On March 10, authorities announced a new suspect Frank Piconi (aka Roderigo Rocco) and offered a $500 reward for his capture. There were sightings of Frank near Centralia, and people all over Northwest Washington searched for Frank. He was finally captured and arrested in Cle Elum on March 13. Evidence against Frank was a blood-stained knife and handkerchief found in his cabin (although some reports said that these items were found on his person). One particularly damning piece of evidence was his conversation with Joe Frejelli, a Cle Elum shoemaker and former friend. According to Joe, Frank asked Joe for a place to lay-low because he wanted to hide from some trouble he had in King County. Joe refused to accommodate Frank and called the authorities. The primary evidence that led to Frank’s arrest was Magdalena’s confession that she paid Frank Piconi $100 to kill her husband.

While Frank denied any knowledge of the murder, the sheriff orchestrated a dramatic encounter between Frank and Magdalena for the purposes of positively identifying the man she hired to kill her husband. On March 14, the sheriff brought Magdalena to his office for questioning and positioned her chair so that her back was to the door. A deputy entered unnoticed with Frank. The sheriff was asking familiar questions but suddenly asked, “Do you know that man?” Magdalena turned toward the door and gasped at the sight of Frank. “That’s the man!” she cried. Frank went pale and leaned on the door for support. After this positive identification, the sheriff was confident of a conviction. On March 24, Frank and Magdalena were arraigned on charges of first-degree murder. They both entered pleas of not guilty a few days later on March 27.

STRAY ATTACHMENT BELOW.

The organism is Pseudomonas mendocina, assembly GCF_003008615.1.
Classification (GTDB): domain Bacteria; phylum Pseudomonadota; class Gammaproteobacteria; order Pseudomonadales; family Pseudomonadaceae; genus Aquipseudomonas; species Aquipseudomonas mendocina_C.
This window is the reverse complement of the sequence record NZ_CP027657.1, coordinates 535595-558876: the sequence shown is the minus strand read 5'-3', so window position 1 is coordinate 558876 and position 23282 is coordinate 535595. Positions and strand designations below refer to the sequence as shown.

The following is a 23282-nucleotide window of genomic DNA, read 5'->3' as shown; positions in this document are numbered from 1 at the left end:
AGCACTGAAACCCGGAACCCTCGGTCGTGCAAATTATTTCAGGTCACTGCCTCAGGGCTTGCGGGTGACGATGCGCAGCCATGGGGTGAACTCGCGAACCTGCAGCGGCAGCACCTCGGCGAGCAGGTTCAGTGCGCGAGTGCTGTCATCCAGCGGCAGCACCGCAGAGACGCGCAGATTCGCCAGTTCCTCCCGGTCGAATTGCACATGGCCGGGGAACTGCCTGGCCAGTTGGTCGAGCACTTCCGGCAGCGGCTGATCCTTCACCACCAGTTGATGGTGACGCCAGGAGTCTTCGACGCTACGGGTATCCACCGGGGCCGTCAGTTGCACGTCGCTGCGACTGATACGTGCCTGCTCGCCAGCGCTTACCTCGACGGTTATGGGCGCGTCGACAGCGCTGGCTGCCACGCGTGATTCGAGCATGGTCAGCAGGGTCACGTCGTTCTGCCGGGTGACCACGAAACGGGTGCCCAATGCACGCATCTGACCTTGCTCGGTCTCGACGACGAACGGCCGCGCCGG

Werner MurderMagdalena’s Trial and Postscript

On April 13, the county sheriff received a death threat against Magdalena. The note was pieced together from letters cut out of the newspapers and warned that Magdalena would be killed if she testified against Frank. The sheriff did not take the threat seriously and destroyed the letter.

During Magdalena’s trial, evidence included her written confession (read aloud in court), the bloody mattock (murder weapon), and photos of Henry Werner’s body (over the objection of the defense). There were six men and six women on the jury. When the prosecution presented the murder weapon as evidence, Magdalena closed her eyes and one of the women on the jury seemed faint but regained her composure. Several key witnesses failed to appear to the dismay of the prosecution.